Chief of Navy Reserve Suicide Prevention Month message

Shipmates,

I’m Vice Admiral John Mustin, Chief of Navy Reserve, and Commander, Navy Reserve Force.

Every day, suicide prevention is a priority for the Department of Defense, and certainly for our Navy Reserve. Every September, however, we particularly emphasize this complex issue…to talk about warning signs…prevention measures… available resources for our service members…and reaffirm our commitment to help each other through difficult times.

The theme of this year’s suicide prevention month is “Connect to Protect: support is within reach.” Our experiences with COVID-19 certainly reinforced those strong connections to family, friends, community and shipmates are vital to maintaining our emotional and psychological health. Those same connections also prevent feelings of isolation and disconnectedness.

Research shows social interactions can reduce risk factors for suicide, as well as increasing others’ awareness of potential warning signs.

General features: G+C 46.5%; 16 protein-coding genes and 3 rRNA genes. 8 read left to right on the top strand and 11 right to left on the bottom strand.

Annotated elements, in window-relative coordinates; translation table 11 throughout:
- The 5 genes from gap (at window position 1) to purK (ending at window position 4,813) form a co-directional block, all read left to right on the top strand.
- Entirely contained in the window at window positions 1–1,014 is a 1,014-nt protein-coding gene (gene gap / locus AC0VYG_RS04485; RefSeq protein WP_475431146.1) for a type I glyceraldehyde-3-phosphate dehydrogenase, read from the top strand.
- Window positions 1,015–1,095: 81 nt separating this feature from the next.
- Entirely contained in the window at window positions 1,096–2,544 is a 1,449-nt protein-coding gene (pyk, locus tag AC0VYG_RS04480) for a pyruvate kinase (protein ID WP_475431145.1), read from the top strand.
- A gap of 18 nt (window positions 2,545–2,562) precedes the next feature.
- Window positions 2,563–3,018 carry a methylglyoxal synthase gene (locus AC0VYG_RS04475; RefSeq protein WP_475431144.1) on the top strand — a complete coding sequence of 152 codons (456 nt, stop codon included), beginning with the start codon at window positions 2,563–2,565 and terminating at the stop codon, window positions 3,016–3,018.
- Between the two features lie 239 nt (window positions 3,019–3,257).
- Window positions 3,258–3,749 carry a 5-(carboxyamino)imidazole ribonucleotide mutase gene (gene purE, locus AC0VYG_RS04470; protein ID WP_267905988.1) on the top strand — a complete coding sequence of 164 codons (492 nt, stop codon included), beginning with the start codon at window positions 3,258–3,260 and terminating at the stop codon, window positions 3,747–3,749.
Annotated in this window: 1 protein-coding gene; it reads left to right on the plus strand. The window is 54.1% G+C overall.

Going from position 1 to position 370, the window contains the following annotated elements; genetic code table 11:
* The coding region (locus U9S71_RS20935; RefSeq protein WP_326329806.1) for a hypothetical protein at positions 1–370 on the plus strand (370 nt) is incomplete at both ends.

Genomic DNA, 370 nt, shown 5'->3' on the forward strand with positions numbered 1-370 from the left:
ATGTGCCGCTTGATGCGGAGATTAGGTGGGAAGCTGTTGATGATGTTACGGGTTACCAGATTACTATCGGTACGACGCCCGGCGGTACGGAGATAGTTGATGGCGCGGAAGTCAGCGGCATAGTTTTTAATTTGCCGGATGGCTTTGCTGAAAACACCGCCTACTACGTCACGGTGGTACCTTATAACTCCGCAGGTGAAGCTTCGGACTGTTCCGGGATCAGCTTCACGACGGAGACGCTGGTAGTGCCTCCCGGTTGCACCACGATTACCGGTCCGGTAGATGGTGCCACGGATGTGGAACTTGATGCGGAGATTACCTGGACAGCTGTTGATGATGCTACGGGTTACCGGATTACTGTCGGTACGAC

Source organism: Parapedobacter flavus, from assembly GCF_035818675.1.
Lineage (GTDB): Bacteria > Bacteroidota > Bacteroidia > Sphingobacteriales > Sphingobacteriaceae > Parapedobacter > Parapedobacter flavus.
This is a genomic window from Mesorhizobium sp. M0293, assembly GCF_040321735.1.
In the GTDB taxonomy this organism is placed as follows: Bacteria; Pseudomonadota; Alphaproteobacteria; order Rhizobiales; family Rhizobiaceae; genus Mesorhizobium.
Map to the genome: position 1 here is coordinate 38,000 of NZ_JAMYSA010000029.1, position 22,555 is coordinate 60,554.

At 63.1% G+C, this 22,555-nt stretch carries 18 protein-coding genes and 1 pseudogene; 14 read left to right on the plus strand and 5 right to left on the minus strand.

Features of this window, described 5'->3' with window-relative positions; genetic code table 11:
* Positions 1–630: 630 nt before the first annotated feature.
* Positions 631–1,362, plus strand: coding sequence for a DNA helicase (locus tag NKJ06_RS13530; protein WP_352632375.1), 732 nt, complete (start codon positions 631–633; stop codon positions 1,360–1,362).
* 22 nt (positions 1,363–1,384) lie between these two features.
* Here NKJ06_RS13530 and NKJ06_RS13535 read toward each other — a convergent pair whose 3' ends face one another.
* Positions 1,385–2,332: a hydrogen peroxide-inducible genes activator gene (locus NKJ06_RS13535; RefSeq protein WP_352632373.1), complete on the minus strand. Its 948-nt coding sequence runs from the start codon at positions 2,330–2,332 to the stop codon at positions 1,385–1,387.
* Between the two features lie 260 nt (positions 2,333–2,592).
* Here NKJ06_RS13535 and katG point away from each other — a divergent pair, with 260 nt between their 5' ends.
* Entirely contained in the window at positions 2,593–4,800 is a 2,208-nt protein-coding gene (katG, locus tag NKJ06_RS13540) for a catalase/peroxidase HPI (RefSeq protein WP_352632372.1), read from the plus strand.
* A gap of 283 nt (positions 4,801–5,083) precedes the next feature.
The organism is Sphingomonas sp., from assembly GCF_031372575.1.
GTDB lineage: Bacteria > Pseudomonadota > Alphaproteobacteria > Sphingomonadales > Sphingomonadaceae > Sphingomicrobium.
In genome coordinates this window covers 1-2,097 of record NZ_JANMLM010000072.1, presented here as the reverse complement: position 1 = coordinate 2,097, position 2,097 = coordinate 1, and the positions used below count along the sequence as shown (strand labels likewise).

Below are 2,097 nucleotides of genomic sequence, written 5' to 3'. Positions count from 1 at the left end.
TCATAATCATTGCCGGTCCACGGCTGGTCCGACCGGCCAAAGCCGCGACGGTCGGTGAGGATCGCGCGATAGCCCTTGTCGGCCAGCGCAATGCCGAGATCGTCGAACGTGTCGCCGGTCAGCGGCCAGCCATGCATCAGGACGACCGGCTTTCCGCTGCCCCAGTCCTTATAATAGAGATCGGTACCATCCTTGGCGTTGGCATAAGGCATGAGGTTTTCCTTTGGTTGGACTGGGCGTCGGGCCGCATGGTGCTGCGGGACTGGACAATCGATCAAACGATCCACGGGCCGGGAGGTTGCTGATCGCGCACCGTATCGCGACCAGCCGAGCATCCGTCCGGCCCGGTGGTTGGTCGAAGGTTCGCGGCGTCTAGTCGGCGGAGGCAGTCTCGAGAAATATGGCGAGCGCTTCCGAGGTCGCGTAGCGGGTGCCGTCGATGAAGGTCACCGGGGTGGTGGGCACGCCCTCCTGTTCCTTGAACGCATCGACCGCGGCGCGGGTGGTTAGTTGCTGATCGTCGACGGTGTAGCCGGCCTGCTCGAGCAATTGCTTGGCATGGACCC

Please educate yourself and look out for warning signs in yourself and in others, including: feelings of isolation, guilt, anger, hopelessness or rage… a reliance on self-medicating in response to emotional or physical pain… troubling social media posts or messages… or thinking about or hearing others describe potential methods of suicide.

If you recognize these warning signs in yourself or others, reach out to a friend and ask if they need your support. Listen without judgement. As always, take care of yourself — exercise, meditate, pray or take a moment to yourself. Facetime someone you care about. Talk to a chaplain, mentor or someone you trust. We all face challenges in life, but we don’t have to face them alone.

You don’t have to go it alone. Department of Defense and Navy Reserve resources include Military Onesource, the Psychological Health Outreach Program, and our chaplain hotline. They are there to help us all through stressful times with professionalism and confidentiality.

Also, take actions to put time and distance between yourself and lethal means, or the individual at risk – such as personal firearms or medications. The time between thinking about suicide and acting on it can be as quick as a few minutes. Safe storage such as lock boxes, safes, or simply removing potentially lethal items from the house can be effective in saving lives.

Shipmates, we are strong, but we are stronger together… in warfighting readiness, responding to conflicts or humanitarian efforts, and looking out for each other’s mental health and emotional welfare. Suicide prevention is an all-hands-on deck effort. I need you to be aware and dedicated to it as you are to other important missions — in September and year-round.

Now, let’s get busy.